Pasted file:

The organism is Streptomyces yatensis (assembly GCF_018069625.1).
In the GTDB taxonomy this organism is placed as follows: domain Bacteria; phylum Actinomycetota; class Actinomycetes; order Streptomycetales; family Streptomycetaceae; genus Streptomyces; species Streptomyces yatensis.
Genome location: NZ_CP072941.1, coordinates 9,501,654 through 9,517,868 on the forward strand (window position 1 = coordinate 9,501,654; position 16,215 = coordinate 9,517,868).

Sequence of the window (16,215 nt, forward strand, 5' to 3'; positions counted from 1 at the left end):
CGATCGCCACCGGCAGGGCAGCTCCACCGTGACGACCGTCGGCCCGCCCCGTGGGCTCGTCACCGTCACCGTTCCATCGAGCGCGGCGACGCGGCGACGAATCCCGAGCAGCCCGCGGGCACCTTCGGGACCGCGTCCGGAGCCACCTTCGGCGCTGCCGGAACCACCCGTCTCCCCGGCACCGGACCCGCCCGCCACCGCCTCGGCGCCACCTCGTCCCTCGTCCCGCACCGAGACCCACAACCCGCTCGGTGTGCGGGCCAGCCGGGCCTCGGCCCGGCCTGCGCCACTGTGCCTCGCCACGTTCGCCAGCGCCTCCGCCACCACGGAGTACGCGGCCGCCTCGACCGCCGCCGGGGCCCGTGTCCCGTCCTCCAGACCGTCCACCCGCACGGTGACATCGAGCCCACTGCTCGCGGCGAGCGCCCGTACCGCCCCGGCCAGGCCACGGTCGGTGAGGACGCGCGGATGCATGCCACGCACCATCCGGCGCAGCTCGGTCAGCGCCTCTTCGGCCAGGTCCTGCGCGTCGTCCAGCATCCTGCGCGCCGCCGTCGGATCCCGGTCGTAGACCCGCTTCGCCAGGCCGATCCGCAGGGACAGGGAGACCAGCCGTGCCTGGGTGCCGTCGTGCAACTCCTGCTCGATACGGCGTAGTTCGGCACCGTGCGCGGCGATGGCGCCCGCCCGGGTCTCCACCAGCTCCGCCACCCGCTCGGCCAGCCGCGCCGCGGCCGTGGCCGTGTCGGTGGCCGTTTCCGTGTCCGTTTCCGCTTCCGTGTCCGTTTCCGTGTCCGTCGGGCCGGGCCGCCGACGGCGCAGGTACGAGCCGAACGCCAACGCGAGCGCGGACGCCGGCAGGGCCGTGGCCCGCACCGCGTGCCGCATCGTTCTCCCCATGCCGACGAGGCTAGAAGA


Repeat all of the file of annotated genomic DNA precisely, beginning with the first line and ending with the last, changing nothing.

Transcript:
The organism is Streptomyces yatensis (assembly GCF_018069625.1).
In the GTDB taxonomy this organism is placed as follows: domain Bacteria; phylum Actinomycetota; class Actinomycetes; order Streptomycetales; family Streptomycetaceae; genus Streptomyces; species Streptomyces yatensis.
Genome location: NZ_CP072941.1, coordinates 9,501,654 through 9,517,868 on the forward strand (window position 1 = coordinate 9,501,654; position 16,215 = coordinate 9,517,868).

Sequence of the window (16,215 nt, forward strand, 5' to 3'; positions counted from 1 at the left end):
CGATCGCCACCGGCAGGGCAGCTCCACCGTGACGACCGTCGGCCCGCCCCGTGGGCTCGTCACCGTCACCGTTCCATCGAGCGCGGCGACGCGGCGACGAATCCCGAGCAGCCCGCGGGCACCTTCGGGACCGCGTCCGGAGCCACCTTCGGCGCTGCCGGAACCACCCGTCTCCCCGGCACCGGACCCGCCCGCCACCGCCTCGGCGCCACCTCGTCCCTCGTCCCGCACCGAGACCCACAACCCGCTCGGTGTGCGGGCCAGCCGGGCCTCGGCCCGGCCTGCGCCACTGTGCCTCGCCACGTTCGCCAGCGCCTCCGCCACCACGGAGTACGCGGCCGCCTCGACCGCCGCCGGGGCCCGTGTCCCGTCCTCCAGACCGTCCACCCGCACGGTGACATCGAGCCCACTGCTCGCGGCGAGCGCCCGTACCGCCCCGGCCAGGCCACGGTCGGTGAGGACGCGCGGATGCATGCCACGCACCATCCGGCGCAGCTCGGTCAGCGCCTCTTCGGCCAGGTCCTGCGCGTCGTCCAGCATCCTGCGCGCCGCCGTCGGATCCCGGTCGTAGACCCGCTTCGCCAGGCCGATCCGCAGGGACAGGGAGACCAGCCGTGCCTGGGTGCCGTCGTGCAACTCCTGCTCGATACGGCGTAGTTCGGCACCGTGCGCGGCGATGGCGCCCGCCCGGGTCTCCACCAGCTCCGCCACCCGCTCGGCCAGCCGCGCCGCGGCCGTGGCCGTGTCGGTGGCCGTTTCCGTGTCCGTTTCCGCTTCCGTGTCCGTTTCCGTGTCCGTCGGGCCGGGCCGCCGACGGCGCAGGTACGAGCCGAACGCCAACGCGAGCGCGGACGCCGGCAGGGCCGTGGCCCGCACCGCGTGCCGCATCGTTCTCCCCATGCCGACGAGGCTAGAAGA